I was recently advising a friend about how he “must” have the wrong bank account type, as his account is sometimes getting charged $9 for scheduled internet transfers when they fail. I’ve been internet banking since it was invented (it feels like it), so I’m very comfortable and even an advocate of its safety, simplicity, and economy – when used properly.
He banks with Westpac, and so do I, so I offered to show him how it’s really done and to help him avoid these ridiculous fees he was paying – obviously due to bad advice. Imagine my surprise when I discovered I was wrong, and not only that, but I was liable for these fees too – whether the transfer is honored by the bank or not!
You schedule a regular payment to someone else’s account on the internet. Zero wages or employee assistance required. The time for transfer comes, and the computer compares your balance to the amount required. The computer, in less than a second, says, “If balance available is less than balance required, then send Transaction Failed electronic message to account holder, else process scheduled transaction.” Again, zero wages or employee assistance required. Clearly, there are no variable overheads incurred by these mammoth corporate citizens, certainly not any justifying a $9 fee as charged by Westpac, or $6 as quoted to me by ANZ.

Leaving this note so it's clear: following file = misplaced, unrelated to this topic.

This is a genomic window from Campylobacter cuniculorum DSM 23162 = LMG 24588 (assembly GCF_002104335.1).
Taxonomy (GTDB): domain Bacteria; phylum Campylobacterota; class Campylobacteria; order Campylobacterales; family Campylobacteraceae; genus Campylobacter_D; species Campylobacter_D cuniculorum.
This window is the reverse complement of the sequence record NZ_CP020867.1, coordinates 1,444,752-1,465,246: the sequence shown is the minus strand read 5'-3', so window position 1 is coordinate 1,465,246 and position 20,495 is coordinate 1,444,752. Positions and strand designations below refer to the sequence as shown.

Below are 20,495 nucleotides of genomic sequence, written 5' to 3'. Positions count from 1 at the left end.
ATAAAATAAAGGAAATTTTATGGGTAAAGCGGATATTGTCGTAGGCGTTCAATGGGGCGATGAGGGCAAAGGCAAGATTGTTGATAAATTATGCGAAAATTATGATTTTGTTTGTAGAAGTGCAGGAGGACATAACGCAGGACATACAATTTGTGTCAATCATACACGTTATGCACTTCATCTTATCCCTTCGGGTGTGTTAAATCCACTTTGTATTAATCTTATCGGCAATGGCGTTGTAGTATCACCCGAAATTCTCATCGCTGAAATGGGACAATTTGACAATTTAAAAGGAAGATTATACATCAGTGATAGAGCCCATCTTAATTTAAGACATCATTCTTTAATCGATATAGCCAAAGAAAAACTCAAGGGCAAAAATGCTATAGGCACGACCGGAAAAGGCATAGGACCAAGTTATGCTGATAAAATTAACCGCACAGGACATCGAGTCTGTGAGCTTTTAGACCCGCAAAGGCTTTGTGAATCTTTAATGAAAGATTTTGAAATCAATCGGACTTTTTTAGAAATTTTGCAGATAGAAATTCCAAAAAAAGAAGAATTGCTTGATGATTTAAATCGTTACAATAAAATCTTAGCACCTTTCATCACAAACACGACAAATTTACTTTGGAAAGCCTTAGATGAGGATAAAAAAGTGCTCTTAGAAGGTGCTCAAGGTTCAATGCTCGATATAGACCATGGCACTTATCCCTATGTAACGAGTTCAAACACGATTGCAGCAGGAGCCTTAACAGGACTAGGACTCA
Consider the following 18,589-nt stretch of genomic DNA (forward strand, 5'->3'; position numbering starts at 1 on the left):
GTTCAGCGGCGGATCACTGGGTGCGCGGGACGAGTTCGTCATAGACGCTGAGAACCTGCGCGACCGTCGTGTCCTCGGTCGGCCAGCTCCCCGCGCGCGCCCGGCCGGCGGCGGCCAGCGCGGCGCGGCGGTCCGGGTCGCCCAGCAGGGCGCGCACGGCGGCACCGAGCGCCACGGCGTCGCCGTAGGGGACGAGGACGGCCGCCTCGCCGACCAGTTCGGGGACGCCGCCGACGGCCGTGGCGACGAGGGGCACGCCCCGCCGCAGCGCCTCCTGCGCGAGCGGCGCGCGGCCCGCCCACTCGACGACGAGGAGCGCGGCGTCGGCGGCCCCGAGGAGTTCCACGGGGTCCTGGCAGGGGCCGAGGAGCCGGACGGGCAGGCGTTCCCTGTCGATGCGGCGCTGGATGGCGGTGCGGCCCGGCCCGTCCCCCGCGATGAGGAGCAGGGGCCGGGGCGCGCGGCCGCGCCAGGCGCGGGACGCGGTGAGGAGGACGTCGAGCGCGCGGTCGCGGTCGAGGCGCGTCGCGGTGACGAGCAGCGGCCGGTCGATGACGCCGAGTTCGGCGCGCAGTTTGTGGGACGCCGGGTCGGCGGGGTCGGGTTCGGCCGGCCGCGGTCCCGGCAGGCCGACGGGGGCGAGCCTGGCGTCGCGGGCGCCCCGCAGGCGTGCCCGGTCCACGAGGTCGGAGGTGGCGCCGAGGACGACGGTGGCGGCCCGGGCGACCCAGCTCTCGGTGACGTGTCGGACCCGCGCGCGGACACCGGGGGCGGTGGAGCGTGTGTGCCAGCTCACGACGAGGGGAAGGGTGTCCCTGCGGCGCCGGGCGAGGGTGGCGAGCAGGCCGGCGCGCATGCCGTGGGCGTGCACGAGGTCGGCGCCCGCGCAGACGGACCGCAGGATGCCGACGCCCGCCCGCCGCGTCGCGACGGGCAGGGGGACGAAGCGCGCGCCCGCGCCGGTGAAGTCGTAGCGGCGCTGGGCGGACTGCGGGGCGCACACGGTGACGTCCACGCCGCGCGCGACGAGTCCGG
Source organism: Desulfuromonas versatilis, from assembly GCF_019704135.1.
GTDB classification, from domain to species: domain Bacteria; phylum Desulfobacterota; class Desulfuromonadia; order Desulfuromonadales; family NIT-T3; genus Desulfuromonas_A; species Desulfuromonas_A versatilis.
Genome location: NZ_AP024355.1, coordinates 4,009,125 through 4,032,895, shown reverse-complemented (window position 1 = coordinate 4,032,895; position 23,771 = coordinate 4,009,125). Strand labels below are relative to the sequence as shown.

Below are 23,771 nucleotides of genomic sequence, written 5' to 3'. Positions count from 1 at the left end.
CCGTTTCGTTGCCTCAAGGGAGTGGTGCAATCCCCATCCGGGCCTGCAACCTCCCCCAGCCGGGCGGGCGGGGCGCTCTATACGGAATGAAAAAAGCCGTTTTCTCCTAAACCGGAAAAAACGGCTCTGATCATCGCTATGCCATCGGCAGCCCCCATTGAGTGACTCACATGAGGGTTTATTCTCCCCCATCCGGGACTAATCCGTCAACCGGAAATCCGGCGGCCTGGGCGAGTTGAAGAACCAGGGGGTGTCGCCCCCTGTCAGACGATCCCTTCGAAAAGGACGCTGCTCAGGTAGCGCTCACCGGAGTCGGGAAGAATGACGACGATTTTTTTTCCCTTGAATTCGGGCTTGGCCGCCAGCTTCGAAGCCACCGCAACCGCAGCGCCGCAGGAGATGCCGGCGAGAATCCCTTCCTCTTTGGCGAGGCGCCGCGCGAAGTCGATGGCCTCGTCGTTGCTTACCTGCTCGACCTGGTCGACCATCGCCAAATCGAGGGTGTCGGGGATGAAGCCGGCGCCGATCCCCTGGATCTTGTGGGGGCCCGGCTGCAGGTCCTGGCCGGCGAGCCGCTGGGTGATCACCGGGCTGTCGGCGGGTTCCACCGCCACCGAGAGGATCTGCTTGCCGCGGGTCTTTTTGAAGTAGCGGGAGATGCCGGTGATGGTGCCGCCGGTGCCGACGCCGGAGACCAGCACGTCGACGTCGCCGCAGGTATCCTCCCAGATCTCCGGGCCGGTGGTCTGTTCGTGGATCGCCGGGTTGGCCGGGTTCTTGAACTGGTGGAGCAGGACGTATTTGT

What’s interesting is the increasing annual profits the banks post each year. This is an absolute rebuttal to any argument that they might offer about the need to develop IT infrastructure or the fixed overheads of running and maintaining internet banking services. I’m not against banks or any other businesses making astronomical profits. I am against immoral profiteering and price gouging just because you can, and without reasonable justification or value offered in exchange. I challenge the banks to find an objective person who appreciates the value in paying $9 for a failed transaction even if the bank doesn’t honor it.
Contrast this to NAB’s customer-focussed position, found on their web site: “Reference fee = A fee charged to your NAB account when a debit (eg purchase, withdrawal or direct debit) results in the account being overdrawn or remains overdrawn and subsequent customer initiated debits are paid. Note: From 1 October 2009, NAB customers will not be charged a reference fee if they overdraw their personal transaction and savings accounts.”
So if NAB can maintain old fashioned pricing like I THOUGHT I was getting at Westpac and ANZ, why can’t Westpac and ANZ? Maybe they just don’t want our business…